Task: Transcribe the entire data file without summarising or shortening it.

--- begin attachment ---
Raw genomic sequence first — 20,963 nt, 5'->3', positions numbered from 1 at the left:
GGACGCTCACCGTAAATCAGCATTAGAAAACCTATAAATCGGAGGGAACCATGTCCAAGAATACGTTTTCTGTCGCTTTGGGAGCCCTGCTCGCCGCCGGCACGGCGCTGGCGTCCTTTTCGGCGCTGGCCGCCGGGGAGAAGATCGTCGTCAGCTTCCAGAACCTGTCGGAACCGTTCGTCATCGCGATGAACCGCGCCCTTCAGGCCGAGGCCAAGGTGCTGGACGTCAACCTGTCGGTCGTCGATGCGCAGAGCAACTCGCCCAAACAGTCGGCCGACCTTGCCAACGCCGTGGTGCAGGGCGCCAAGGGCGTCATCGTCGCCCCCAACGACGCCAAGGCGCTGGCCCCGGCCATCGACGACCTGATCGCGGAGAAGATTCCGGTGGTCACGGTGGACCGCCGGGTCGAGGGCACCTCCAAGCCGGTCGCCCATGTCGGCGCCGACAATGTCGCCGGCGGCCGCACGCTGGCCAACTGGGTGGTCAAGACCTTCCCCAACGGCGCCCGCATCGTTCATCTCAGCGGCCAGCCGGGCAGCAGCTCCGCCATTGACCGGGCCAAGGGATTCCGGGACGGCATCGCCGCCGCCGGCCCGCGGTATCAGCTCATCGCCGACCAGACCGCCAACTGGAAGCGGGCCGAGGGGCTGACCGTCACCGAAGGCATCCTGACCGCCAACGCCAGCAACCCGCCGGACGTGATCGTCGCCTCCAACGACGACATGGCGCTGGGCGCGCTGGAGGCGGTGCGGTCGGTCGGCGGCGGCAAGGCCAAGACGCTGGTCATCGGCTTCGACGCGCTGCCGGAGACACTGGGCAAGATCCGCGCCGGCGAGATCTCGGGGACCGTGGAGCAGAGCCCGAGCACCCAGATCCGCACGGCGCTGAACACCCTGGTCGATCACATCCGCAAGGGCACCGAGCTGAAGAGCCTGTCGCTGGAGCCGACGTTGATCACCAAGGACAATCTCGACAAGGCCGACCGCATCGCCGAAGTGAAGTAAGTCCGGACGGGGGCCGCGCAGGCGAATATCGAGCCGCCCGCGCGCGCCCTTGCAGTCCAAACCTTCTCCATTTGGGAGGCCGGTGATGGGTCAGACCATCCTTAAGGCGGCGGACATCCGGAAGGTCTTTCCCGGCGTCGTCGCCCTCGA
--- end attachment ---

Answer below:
Raw genomic sequence first — 20,963 nt, 5'->3', positions numbered from 1 at the left:
GGACGCTCACCGTAAATCAGCATTAGAAAACCTATAAATCGGAGGGAACCATGTCCAAGAATACGTTTTCTGTCGCTTTGGGAGCCCTGCTCGCCGCCGGCACGGCGCTGGCGTCCTTTTCGGCGCTGGCCGCCGGGGAGAAGATCGTCGTCAGCTTCCAGAACCTGTCGGAACCGTTCGTCATCGCGATGAACCGCGCCCTTCAGGCCGAGGCCAAGGTGCTGGACGTCAACCTGTCGGTCGTCGATGCGCAGAGCAACTCGCCCAAACAGTCGGCCGACCTTGCCAACGCCGTGGTGCAGGGCGCCAAGGGCGTCATCGTCGCCCCCAACGACGCCAAGGCGCTGGCCCCGGCCATCGACGACCTGATCGCGGAGAAGATTCCGGTGGTCACGGTGGACCGCCGGGTCGAGGGCACCTCCAAGCCGGTCGCCCATGTCGGCGCCGACAATGTCGCCGGCGGCCGCACGCTGGCCAACTGGGTGGTCAAGACCTTCCCCAACGGCGCCCGCATCGTTCATCTCAGCGGCCAGCCGGGCAGCAGCTCCGCCATTGACCGGGCCAAGGGATTCCGGGACGGCATCGCCGCCGCCGGCCCGCGGTATCAGCTCATCGCCGACCAGACCGCCAACTGGAAGCGGGCCGAGGGGCTGACCGTCACCGAAGGCATCCTGACCGCCAACGCCAGCAACCCGCCGGACGTGATCGTCGCCTCCAACGACGACATGGCGCTGGGCGCGCTGGAGGCGGTGCGGTCGGTCGGCGGCGGCAAGGCCAAGACGCTGGTCATCGGCTTCGACGCGCTGCCGGAGACACTGGGCAAGATCCGCGCCGGCGAGATCTCGGGGACCGTGGAGCAGAGCCCGAGCACCCAGATCCGCACGGCGCTGAACACCCTGGTCGATCACATCCGCAAGGGCACCGAGCTGAAGAGCCTGTCGCTGGAGCCGACGTTGATCACCAAGGACAATCTCGACAAGGCCGACCGCATCGCCGAAGTGAAGTAAGTCCGGACGGGGGCCGCGCAGGCGAATATCGAGCCGCCCGCGCGCGCCCTTGCAGTCCAAACCTTCTCCATTTGGGAGGCCGGTGATGGGTCAGACCATCCTTAAGGCGGCGGACATCCGGAAGGTCTTTCCCGGCGTCGTCGCCCTCGA